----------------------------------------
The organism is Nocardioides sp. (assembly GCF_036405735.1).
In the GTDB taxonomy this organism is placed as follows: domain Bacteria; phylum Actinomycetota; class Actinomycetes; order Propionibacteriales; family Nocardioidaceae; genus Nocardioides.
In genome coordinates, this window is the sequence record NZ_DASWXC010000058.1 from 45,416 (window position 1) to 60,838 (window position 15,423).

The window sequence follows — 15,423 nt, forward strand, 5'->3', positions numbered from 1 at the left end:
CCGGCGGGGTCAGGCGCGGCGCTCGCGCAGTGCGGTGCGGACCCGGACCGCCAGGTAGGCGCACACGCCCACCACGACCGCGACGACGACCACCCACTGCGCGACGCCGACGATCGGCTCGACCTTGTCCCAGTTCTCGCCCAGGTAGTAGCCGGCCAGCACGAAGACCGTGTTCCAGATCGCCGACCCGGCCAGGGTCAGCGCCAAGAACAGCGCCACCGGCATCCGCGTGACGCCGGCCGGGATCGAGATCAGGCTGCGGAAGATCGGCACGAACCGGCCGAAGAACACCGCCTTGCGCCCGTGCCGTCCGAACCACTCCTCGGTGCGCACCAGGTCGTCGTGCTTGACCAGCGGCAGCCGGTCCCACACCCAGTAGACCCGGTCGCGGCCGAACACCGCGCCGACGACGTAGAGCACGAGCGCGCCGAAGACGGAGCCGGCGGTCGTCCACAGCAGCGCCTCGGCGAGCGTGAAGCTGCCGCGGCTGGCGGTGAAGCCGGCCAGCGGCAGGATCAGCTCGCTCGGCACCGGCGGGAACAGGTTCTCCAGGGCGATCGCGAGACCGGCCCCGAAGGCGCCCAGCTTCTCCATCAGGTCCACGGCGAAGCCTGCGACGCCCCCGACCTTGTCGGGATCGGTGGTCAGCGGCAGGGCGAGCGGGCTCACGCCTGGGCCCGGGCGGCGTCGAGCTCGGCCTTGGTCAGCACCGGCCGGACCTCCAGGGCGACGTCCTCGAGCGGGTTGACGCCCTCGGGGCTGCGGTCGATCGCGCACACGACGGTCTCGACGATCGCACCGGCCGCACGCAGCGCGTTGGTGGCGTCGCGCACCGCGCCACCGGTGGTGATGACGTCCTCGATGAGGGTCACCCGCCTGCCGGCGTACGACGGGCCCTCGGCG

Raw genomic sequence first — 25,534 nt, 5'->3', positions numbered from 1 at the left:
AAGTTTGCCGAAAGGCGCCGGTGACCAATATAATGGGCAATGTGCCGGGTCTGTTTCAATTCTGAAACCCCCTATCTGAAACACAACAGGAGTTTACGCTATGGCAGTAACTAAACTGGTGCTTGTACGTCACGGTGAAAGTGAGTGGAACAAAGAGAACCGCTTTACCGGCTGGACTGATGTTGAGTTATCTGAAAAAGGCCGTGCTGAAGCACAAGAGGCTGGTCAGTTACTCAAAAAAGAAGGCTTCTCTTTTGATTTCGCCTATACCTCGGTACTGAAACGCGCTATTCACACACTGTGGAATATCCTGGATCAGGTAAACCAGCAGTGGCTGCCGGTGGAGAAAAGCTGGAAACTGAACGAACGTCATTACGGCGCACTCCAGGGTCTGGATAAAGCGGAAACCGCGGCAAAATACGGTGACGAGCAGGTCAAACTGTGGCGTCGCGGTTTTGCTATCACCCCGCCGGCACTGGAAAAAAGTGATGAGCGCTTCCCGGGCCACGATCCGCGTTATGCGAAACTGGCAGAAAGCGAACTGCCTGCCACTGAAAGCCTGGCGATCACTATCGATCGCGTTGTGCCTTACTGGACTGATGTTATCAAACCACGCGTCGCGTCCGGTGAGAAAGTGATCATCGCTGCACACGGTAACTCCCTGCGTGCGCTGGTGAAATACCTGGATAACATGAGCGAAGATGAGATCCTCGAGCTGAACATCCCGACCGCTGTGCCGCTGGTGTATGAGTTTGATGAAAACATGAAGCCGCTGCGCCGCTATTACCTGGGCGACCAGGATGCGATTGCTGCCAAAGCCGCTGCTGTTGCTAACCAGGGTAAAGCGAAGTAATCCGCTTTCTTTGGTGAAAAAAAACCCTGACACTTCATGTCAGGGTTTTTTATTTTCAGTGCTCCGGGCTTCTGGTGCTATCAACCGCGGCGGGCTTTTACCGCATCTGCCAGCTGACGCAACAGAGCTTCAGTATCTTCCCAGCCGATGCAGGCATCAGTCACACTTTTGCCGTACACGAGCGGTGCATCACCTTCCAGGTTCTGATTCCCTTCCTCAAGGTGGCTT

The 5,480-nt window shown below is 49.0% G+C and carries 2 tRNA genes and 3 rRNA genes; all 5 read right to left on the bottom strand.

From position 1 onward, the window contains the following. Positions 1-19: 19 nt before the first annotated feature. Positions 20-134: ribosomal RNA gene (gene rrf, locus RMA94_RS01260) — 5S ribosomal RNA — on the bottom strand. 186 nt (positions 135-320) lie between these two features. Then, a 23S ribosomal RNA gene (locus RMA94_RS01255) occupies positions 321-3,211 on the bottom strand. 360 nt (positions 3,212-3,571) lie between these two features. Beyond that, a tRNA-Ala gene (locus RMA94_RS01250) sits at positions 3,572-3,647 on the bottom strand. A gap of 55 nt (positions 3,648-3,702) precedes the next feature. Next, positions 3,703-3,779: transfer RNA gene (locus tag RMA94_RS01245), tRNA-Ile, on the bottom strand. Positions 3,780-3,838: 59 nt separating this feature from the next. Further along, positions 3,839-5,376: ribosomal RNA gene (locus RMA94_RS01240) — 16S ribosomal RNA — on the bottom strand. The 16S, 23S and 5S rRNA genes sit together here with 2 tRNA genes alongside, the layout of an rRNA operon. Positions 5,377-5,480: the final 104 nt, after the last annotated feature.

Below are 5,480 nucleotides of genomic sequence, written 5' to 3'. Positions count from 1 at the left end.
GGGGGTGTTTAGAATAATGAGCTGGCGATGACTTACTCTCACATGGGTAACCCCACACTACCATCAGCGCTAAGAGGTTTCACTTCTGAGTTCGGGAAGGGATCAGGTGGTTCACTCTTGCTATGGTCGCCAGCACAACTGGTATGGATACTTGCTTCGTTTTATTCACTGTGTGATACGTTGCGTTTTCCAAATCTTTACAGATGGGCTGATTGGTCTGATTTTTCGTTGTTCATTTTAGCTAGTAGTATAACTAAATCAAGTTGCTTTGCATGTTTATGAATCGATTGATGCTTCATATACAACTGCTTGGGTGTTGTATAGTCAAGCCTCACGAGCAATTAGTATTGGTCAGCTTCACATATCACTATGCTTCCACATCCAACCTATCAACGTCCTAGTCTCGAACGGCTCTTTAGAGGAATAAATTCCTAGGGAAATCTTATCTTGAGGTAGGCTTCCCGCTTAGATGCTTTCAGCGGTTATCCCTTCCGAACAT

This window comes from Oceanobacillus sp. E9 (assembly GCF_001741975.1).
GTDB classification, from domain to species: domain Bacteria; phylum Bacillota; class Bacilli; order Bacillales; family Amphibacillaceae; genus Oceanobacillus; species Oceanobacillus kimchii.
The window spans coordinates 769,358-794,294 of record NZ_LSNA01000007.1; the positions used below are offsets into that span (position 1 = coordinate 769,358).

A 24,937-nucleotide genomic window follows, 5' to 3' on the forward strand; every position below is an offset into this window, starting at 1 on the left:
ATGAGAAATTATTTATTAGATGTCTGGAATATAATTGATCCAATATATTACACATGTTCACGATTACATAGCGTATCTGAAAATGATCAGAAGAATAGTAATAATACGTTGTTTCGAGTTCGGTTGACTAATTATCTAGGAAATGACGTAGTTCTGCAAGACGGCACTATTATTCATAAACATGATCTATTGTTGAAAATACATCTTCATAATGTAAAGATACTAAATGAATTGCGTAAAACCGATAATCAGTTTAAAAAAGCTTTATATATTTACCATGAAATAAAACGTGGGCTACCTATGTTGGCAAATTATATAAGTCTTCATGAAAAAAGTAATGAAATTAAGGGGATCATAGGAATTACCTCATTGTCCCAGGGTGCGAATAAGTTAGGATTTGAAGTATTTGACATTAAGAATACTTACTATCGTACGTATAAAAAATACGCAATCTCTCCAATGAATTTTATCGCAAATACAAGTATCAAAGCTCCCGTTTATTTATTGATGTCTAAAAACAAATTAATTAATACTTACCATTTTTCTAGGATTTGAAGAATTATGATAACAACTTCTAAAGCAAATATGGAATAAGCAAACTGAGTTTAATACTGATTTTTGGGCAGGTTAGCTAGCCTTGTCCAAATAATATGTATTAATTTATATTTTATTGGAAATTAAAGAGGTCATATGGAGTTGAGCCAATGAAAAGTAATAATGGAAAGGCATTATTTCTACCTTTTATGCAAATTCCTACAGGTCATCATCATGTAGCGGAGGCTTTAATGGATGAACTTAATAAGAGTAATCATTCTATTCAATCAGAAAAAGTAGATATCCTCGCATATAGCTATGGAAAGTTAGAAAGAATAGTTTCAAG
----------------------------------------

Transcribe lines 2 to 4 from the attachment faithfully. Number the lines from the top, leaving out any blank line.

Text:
In the GTDB taxonomy this organism is placed as follows: domain Bacteria; phylum Actinomycetota; class Actinomycetes; order Propionibacteriales; family Nocardioidaceae; genus Nocardioides.
In genome coordinates, this window is the sequence record NZ_DASWXC010000058.1 from 45,416 (window position 1) to 60,838 (window position 15,423).

The window sequence follows — 15,423 nt, forward strand, 5'->3', positions numbered from 1 at the left end: